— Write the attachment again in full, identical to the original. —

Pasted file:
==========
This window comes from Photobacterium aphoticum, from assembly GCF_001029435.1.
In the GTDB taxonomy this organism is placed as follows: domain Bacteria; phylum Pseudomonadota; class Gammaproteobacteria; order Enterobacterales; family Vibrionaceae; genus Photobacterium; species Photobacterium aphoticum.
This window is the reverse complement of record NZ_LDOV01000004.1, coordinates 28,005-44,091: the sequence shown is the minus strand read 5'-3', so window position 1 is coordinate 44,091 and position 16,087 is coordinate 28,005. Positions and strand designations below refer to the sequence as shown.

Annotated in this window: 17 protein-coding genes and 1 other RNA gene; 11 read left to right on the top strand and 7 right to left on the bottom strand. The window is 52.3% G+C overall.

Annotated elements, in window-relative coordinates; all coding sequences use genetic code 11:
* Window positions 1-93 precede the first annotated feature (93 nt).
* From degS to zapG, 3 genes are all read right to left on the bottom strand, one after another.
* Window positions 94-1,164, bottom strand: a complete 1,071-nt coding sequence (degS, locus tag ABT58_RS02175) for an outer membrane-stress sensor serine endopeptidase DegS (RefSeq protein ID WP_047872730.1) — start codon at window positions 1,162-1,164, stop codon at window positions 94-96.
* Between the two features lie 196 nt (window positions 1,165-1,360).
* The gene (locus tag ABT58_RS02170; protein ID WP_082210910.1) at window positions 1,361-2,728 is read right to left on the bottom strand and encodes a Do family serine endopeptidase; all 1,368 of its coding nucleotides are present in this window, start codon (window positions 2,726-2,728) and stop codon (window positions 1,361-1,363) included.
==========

This window comes from Photobacterium aphoticum, from assembly GCF_001029435.1.
In the GTDB taxonomy this organism is placed as follows: domain Bacteria; phylum Pseudomonadota; class Gammaproteobacteria; order Enterobacterales; family Vibrionaceae; genus Photobacterium; species Photobacterium aphoticum.
This window is the reverse complement of record NZ_LDOV01000004.1, coordinates 28,005-44,091: the sequence shown is the minus strand read 5'-3', so window position 1 is coordinate 44,091 and position 16,087 is coordinate 28,005. Positions and strand designations below refer to the sequence as shown.

Annotated in this window: 17 protein-coding genes and 1 other RNA gene; 11 read left to right on the top strand and 7 right to left on the bottom strand. The window is 52.3% G+C overall.

Annotated elements, in window-relative coordinates; all coding sequences use genetic code 11:
* Window positions 1-93 precede the first annotated feature (93 nt).
* From degS to zapG, 3 genes are all read right to left on the bottom strand, one after another.
* Window positions 94-1,164, bottom strand: a complete 1,071-nt coding sequence (degS, locus tag ABT58_RS02175) for an outer membrane-stress sensor serine endopeptidase DegS (RefSeq protein ID WP_047872730.1) — start codon at window positions 1,162-1,164, stop codon at window positions 94-96.
* Between the two features lie 196 nt (window positions 1,165-1,360).
* The gene (locus tag ABT58_RS02170; protein ID WP_082210910.1) at window positions 1,361-2,728 is read right to left on the bottom strand and encodes a Do family serine endopeptidase; all 1,368 of its coding nucleotides are present in this window, start codon (window positions 2,726-2,728) and stop codon (window positions 1,361-1,363) included.